An Easter message from Archbishop Kurtz

19th-century painting by Johann Friedrich Overbeck (CNS photo courtesy Bridgeman Images)

As I share my annual Easter message, I want to acknowledge the COVID-19 pandemic that we are experiencing. We face particular challenges as our access to Holy Mass, to the services during Holy Week and even Easter are restricted. During this time, I ask for your prayers for those who are victims of this virus: those who have died and their loved ones, those who are sick, and those who live in fear. This is a time for our Church, despite the challenges of social distance, to be close to one another spiritually. As we do so, I invite you to allow the Lord Jesus, who has told us not to be afraid, to enter into your hearts. Jesus Christ is risen from the dead, and we rejoice!

I love the Paschal Triduum – the sacred days of Holy Thursday, Good Friday and the Holy Saturday vigil. I love the sunshine of Easter morning when we announce that Jesus Christ is risen from the dead. There is no time filled with greater hope each year.

In the fall of 2018, Pope Francis convened a Synod on youth and young adults.  After deliberating on their needs as well as their vocation to follow Christ in this modern age, Pope Francis issued an apostolic exhortation, which is a document that flows from the topic of the Synod. Its title in Latin is “Christus vivit,” which translated means “Christ lives” or even better, “Christ is alive!”

In “Christ is Alive,” our Holy Father announces three foundational truths that our modern culture urgently needs to hear. In fact, each one of us needs to hear these truths.

The first is simply, “God loves you.” We know that people feel lonely, abandoned and unloved in today’s world. Thus, we announce with full voice the good news that each of you is precious in God’s eyes. God sees you more clearly than you even see yourself. And, even more astounding, God is deeply in love with you.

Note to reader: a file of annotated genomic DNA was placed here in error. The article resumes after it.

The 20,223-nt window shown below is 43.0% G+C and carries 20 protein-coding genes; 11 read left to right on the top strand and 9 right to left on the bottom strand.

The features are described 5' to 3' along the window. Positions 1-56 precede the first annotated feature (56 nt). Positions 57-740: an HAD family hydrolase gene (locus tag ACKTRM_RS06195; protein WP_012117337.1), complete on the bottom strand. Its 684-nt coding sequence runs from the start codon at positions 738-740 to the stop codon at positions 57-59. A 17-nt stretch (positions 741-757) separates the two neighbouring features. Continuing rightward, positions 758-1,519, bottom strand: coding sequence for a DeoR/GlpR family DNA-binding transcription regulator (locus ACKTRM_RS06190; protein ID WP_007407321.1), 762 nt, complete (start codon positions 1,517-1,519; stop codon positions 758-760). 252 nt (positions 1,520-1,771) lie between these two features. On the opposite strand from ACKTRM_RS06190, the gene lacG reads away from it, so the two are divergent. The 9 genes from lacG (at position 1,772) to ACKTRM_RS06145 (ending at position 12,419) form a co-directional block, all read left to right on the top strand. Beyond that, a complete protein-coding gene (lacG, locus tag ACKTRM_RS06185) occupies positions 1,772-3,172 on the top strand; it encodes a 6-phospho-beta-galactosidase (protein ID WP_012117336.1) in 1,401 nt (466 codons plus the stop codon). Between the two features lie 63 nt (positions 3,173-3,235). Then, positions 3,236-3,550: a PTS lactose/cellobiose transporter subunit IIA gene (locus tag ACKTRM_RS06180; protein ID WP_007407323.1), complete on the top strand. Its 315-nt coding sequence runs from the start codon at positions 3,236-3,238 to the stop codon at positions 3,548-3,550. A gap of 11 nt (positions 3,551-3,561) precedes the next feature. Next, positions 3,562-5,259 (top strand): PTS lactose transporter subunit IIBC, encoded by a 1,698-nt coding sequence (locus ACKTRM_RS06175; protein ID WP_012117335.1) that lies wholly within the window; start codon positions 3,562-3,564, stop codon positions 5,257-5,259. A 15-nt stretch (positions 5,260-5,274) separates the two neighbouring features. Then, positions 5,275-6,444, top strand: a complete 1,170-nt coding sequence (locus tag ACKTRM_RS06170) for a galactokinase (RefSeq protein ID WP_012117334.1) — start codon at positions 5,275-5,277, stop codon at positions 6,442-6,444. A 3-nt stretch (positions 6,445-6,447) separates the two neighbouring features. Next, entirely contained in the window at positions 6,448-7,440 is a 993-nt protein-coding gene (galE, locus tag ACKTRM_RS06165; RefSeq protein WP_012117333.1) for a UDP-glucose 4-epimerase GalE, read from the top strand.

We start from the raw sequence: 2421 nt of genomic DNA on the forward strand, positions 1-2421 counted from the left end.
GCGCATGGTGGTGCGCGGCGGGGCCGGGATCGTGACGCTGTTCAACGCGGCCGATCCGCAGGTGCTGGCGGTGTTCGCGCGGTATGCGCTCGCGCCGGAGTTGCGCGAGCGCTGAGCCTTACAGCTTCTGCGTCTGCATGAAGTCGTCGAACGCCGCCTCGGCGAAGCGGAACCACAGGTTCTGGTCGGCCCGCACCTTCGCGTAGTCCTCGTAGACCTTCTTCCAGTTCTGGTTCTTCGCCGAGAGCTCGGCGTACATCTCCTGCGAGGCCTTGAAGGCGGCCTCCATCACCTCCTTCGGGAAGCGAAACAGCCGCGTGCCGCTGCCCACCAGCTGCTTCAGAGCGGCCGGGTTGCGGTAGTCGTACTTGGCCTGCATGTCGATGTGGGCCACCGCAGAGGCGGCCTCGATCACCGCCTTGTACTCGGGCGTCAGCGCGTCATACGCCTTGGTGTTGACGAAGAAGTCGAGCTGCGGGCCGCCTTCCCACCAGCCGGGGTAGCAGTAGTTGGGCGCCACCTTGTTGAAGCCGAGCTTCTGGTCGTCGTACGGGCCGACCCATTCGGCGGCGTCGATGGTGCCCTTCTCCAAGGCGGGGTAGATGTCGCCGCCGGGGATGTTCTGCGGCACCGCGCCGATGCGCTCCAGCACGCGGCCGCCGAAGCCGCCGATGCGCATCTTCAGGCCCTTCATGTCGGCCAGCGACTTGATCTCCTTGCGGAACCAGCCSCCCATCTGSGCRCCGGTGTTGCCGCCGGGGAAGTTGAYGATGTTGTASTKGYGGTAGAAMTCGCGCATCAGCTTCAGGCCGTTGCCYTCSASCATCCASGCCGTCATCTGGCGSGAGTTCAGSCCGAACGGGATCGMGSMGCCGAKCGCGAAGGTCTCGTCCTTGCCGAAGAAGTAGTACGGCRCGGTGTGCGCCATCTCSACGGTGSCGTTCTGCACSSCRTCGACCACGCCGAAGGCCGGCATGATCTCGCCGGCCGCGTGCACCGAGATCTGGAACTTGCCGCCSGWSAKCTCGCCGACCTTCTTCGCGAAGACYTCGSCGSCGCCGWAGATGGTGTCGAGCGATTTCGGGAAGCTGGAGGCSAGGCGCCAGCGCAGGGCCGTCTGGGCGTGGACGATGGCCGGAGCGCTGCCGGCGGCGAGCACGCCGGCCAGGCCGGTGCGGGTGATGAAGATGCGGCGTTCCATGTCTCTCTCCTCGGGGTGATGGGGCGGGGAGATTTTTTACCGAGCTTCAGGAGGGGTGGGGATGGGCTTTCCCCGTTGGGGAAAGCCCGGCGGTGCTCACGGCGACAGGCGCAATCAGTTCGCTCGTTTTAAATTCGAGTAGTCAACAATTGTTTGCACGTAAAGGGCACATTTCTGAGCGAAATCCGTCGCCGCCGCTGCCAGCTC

The second truth flows from the first — the son of God, Jesus Christ, God made man, came to earth and sacrificed Himself on the cross to save us. The willingness to make sacrifices is the clearest sign that someone loves us. Young parents repeatedly getting up in the middle of the night to care for a crying child is a powerful example of great love and sacrifice moved to action. The social distancing Kentuckians are now observing is another example of sacrificial love for the common good.

Christ died to rescue us from sin and loneliness. If we accept his grace, we will experience what it truly means to be saved.

The third truth is that Jesus Christ lives! Jesus Christ is alive. He has conquered sin and the chains of death. He has risen from the dead so that He might lift each of us from sin, selfishness and death to new life.

We know that love transcends emotion or feeling. The ancient philosopher Aristotle spoke of love as being more of an act of will than a feeling. Saint Thomas Aquinas reminded us that we most fully express love when we seek the good of the beloved. Jesus Christ rising from the dead on the first Easter morning willed the good for all of us. He reminded us that He will always be with us and that we should never be filled with fear.

Easter is the perfect time to express our deep gratitude for these great truths at the heart of the Easter proclamation: 

God loves each of us.

Christ died on the cross for our salvation.

Jesus Christ lives and lifts us up this day.

One final act completes our Easter celebration and that is to share the Good News! We remember the first Easter when the women visited the empty tomb and heard from the angel about Jesus rising from the dead. They could not contain their wonderment and joy. They went — in fact, they ran — in order to share that joy and enthusiasm. They knew that Christ risen is our source of rising from sin and death.

Let this day be a chance to extend the gift of Easter joy to a neighbor or even a stranger. The great kerygma or core belief of the Easter alleluia needs to be sung and shared.

In that spirit, I extend to each of you a truly blessed Easter!

Archbishop Joseph E. Kurtz

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